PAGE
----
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Jimmie Dale Gilmore's first two albums were high-spirited honky tonk sessions that owed more to the great Texas dance hall tradition than the Zen cowboy leanings of Gilmore's masterpiece, 1991's After Awhile. To many listeners it probably seemed that the latter album was a more personal and heartfelt project than his earlier sides -- but then again, maybe it wasn't.
Come on Back, Gilmore's seventh solo album, is a set of covers very much in the spirit of his debut set, Fair and Square, but a reading of Gilmore's liner notes offers a wealth of perspective on what these songs mean to him. Come on Back was recorded in tribute to Jimmie Dale's late father, Brian Gilmore, an amateur guitar picker who, as his son puts it, "accorded one class of people an exalted level of esteem that bordered on reverence" -- musicians and songwriters. Brian Gilmore loved the great country songs of the 1940s and '50s, which Jimmie Dale describes as "simple, well-crafted, unpretentious little gems from a wonderfully creative period in American commercial music." And while Jimmie Dale Gilmore may not have written a note of music on Come on Back, his performances of these songs, which speak clearly of the complexities of life and love as expressed in simple but eloquent terms, never fail to hit the proper grace note.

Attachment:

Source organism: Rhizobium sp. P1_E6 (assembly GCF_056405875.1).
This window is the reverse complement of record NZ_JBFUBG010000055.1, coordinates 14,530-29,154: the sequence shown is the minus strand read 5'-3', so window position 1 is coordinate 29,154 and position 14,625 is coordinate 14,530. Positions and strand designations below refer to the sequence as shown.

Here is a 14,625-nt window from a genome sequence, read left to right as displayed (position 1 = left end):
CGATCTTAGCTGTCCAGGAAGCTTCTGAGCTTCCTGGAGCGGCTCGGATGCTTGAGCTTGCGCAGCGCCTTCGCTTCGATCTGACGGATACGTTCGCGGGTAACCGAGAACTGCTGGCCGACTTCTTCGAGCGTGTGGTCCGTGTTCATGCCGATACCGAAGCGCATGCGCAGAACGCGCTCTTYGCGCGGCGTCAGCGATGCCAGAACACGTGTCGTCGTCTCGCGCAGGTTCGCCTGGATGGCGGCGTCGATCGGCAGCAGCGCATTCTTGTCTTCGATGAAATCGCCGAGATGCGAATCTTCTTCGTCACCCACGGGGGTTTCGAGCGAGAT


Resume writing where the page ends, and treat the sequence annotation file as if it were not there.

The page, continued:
This disc's many lovely moments document not just how Gilmore's love for this music was passed on to him by his father, but how the lessons he learned from his family are reflected in the home truths of these tunes. None of this is to suggest that Come on Back is a dark, or morbid record; the joy in this music is palpable, Gilmore is in superb voice on these sessions, and Joe Ely's production is as fine as it is unobtrusive. Though he's a gifted songwriter, Gilmore has always been a fine interpretive singer as well, and the full depth of his vocal talent is on display on Come on Back -- without reading his deeply moving liner notes, this sounds like an excellent collection of classic country and folk standards. Listen again after reading his essay, and you hear a tribute to a life well lived, and the many ways his father's life shaped his own. Come on Back is a quietly extraordinary album, and Gilmore's finest work since After Awhile.